Native English speakers have told us that you should use in when speaking about islands that are political entities or territories.
PS read more here: http://ell.stackexchange.com/questions/8835/in-at-or-on-an-island
I think you misinterpreted that. Yes, it is "in" when referring to an island as a political entity (though not in all cases, see the comment below), BUT that doesn't mean you can't also refer to that same island in the geographical sense. And in that case, "on" is correct.
In this sentence, both options should be accepted imo.
Furthermore, many people who take this course aren't native English speakers to begin with and punishing them because they don't know this kind of rule that you yourself had to look up (and seems based on a single stack exchange thread with 2 replies), is counter-productive.
We approve both elsewhere so it was just a mistake that on wasn't accepted here too, my previous answer was only about why we use in as the main option. We had on as the main option from the start and we got LOTS of criticism for that, the few comments here now that complain about in are a breeze in comparison. But I'm sure people will hate us whichever one we choose for main.
Ah, ok. I was only commenting on one being accepted and not the other. No real comment on which should be preferred.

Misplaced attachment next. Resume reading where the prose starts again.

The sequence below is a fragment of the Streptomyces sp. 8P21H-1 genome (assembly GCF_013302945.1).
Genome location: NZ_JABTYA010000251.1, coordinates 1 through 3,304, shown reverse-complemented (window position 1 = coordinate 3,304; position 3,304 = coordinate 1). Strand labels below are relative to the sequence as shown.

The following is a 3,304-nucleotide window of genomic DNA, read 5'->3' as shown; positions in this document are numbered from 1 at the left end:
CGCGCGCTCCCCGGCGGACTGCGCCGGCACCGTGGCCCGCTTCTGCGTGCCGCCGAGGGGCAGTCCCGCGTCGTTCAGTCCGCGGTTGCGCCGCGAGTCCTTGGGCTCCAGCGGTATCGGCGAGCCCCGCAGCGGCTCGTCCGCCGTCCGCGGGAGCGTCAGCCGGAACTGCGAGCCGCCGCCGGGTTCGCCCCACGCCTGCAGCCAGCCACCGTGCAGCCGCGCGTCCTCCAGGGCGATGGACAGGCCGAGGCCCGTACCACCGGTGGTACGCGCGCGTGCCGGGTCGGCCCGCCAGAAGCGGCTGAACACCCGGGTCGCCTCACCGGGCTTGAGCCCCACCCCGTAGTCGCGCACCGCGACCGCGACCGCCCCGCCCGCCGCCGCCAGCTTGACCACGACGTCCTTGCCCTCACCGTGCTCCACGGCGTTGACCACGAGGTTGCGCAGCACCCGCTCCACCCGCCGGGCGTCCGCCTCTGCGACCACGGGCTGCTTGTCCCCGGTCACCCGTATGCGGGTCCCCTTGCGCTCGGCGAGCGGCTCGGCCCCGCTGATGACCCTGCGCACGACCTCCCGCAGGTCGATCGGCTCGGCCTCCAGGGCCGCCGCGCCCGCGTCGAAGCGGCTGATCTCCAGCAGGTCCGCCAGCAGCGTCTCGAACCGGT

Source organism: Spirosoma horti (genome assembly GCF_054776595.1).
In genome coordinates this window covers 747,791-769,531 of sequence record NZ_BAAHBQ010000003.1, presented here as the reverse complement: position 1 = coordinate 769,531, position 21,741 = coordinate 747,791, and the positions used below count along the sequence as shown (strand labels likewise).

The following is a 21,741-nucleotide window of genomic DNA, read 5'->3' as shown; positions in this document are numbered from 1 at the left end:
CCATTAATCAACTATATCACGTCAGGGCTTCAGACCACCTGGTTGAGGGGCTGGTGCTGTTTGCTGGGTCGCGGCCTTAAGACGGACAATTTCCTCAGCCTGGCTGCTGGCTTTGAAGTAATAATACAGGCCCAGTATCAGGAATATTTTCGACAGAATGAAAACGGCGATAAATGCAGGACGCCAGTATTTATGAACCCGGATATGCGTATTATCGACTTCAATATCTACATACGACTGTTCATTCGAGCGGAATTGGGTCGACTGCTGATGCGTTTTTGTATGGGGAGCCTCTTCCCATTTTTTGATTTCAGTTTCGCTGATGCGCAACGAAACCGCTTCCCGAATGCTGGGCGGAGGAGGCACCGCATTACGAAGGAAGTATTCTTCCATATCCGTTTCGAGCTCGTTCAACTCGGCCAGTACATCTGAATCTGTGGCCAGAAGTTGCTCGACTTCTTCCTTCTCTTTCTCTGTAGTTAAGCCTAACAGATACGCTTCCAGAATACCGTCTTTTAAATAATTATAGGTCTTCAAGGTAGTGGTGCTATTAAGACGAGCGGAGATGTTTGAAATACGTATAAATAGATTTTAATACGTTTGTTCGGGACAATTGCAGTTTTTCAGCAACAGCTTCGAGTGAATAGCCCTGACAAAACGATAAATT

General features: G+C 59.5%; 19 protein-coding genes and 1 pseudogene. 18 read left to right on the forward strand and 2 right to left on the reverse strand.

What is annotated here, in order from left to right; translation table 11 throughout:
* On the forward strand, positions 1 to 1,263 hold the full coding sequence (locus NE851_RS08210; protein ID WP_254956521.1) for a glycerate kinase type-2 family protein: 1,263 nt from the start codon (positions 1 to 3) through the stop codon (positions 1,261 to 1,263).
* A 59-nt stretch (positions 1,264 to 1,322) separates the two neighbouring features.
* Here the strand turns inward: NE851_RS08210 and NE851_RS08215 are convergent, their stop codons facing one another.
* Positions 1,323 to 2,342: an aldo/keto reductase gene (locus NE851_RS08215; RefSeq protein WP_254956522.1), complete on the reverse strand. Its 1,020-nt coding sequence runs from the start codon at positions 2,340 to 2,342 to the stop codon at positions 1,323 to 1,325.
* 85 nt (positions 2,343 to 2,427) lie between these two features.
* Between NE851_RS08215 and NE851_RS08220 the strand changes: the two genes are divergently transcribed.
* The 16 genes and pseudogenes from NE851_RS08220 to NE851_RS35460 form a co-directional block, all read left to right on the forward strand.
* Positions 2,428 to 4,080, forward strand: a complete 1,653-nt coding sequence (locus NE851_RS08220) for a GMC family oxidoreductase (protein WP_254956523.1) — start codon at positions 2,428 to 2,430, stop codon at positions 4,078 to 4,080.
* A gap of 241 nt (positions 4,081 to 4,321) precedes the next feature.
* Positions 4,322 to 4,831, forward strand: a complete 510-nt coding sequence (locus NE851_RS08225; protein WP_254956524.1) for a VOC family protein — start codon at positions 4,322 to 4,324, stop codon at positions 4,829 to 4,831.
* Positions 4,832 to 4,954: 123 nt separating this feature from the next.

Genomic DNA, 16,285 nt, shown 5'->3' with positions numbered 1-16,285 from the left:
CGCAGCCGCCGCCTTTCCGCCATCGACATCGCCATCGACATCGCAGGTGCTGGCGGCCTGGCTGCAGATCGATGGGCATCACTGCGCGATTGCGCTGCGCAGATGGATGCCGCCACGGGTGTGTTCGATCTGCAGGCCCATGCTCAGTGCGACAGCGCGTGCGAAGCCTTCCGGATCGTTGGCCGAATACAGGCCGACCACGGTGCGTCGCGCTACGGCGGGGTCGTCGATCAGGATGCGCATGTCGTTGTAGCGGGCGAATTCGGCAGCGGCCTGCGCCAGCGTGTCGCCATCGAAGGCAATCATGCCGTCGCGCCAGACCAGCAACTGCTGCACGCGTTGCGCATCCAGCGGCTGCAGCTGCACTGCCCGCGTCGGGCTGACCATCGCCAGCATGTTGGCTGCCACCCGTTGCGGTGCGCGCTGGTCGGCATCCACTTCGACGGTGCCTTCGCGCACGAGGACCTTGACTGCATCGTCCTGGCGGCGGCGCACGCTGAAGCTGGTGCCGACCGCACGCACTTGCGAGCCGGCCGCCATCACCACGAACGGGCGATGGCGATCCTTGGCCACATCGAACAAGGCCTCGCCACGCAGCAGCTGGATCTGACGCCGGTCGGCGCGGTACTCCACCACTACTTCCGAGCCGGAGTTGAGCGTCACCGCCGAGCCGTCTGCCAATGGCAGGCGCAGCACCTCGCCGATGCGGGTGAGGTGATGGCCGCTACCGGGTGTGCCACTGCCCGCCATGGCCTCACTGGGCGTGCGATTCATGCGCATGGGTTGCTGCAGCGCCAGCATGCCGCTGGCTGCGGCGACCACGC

Thanks for adding it.
Those native English speakers were wrong. It's not entirely clear when an island is big enough for "in". For example "on the Isle of Man" sounds correct but "in the Isle of Man" doesn't. I'd personally say that "in Åland" is clearly wrong.
My Swedish friend who is a native speaker says that this is not correct since it's an island. The correct way to translate it Han har bott på Åland. If you use in - i then it is in a larger area of land connected to other county but Åland is surrounded solely by water so this needs to be corrected.
Also, my Swedish friend has found a few faults here and there in the translation and we are going to go though them step by step.
I am native Swede, and always use 'på' about islands, even though today, a political entity (countries like Ireland and Iceland) are supposed to have "i". I just can't lose the 'geographical' feeling, which for me comes before the 'political', but in newspaper articles you will mostly find "i Irland" and "i Island" (even though it is hard to pronounce "i" in front of a country name starting in "I"). Wikipedia has an article about this, second paragraph talks about islands, http://sv.wikipedia.org/wiki/I_eller_p%C3%A5
It is på Åland in the Swedish sentence. As for why we've written in Åland in the English version, see my previous comment about this.